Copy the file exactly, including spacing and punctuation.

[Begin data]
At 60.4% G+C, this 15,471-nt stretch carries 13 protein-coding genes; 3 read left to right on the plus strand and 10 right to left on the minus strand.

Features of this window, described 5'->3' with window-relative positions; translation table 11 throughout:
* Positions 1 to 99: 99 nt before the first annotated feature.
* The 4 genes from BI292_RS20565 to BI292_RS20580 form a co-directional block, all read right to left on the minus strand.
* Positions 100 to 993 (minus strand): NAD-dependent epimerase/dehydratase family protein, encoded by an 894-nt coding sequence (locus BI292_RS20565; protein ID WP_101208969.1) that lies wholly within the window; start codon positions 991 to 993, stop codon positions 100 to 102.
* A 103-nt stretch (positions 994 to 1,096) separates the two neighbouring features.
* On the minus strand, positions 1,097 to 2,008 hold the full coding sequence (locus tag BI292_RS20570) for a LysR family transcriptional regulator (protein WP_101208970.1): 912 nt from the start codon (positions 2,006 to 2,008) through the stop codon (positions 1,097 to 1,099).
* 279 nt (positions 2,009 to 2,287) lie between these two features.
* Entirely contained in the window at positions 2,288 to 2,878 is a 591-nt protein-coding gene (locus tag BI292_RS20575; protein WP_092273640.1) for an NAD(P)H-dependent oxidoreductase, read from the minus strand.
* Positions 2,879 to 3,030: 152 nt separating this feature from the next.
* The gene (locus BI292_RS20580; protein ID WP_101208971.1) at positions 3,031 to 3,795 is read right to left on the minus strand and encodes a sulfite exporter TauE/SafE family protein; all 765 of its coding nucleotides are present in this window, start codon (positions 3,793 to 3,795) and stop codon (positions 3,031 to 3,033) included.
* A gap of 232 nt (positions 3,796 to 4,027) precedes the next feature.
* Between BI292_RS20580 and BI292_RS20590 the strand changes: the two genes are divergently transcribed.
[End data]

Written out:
At 60.4% G+C, this 15,471-nt stretch carries 13 protein-coding genes; 3 read left to right on the plus strand and 10 right to left on the minus strand.

Features of this window, described 5'->3' with window-relative positions; translation table 11 throughout:
* Positions 1 to 99: 99 nt before the first annotated feature.
* The 4 genes from BI292_RS20565 to BI292_RS20580 form a co-directional block, all read right to left on the minus strand.
* Positions 100 to 993 (minus strand): NAD-dependent epimerase/dehydratase family protein, encoded by an 894-nt coding sequence (locus BI292_RS20565; protein ID WP_101208969.1) that lies wholly within the window; start codon positions 991 to 993, stop codon positions 100 to 102.
* A 103-nt stretch (positions 994 to 1,096) separates the two neighbouring features.
* On the minus strand, positions 1,097 to 2,008 hold the full coding sequence (locus tag BI292_RS20570) for a LysR family transcriptional regulator (protein WP_101208970.1): 912 nt from the start codon (positions 2,006 to 2,008) through the stop codon (positions 1,097 to 1,099).
* 279 nt (positions 2,009 to 2,287) lie between these two features.
* Entirely contained in the window at positions 2,288 to 2,878 is a 591-nt protein-coding gene (locus tag BI292_RS20575; protein WP_092273640.1) for an NAD(P)H-dependent oxidoreductase, read from the minus strand.
* Positions 2,879 to 3,030: 152 nt separating this feature from the next.
* The gene (locus BI292_RS20580; protein ID WP_101208971.1) at positions 3,031 to 3,795 is read right to left on the minus strand and encodes a sulfite exporter TauE/SafE family protein; all 765 of its coding nucleotides are present in this window, start codon (positions 3,793 to 3,795) and stop codon (positions 3,031 to 3,033) included.
* A gap of 232 nt (positions 3,796 to 4,027) precedes the next feature.
* Between BI292_RS20580 and BI292_RS20590 the strand changes: the two genes are divergently transcribed.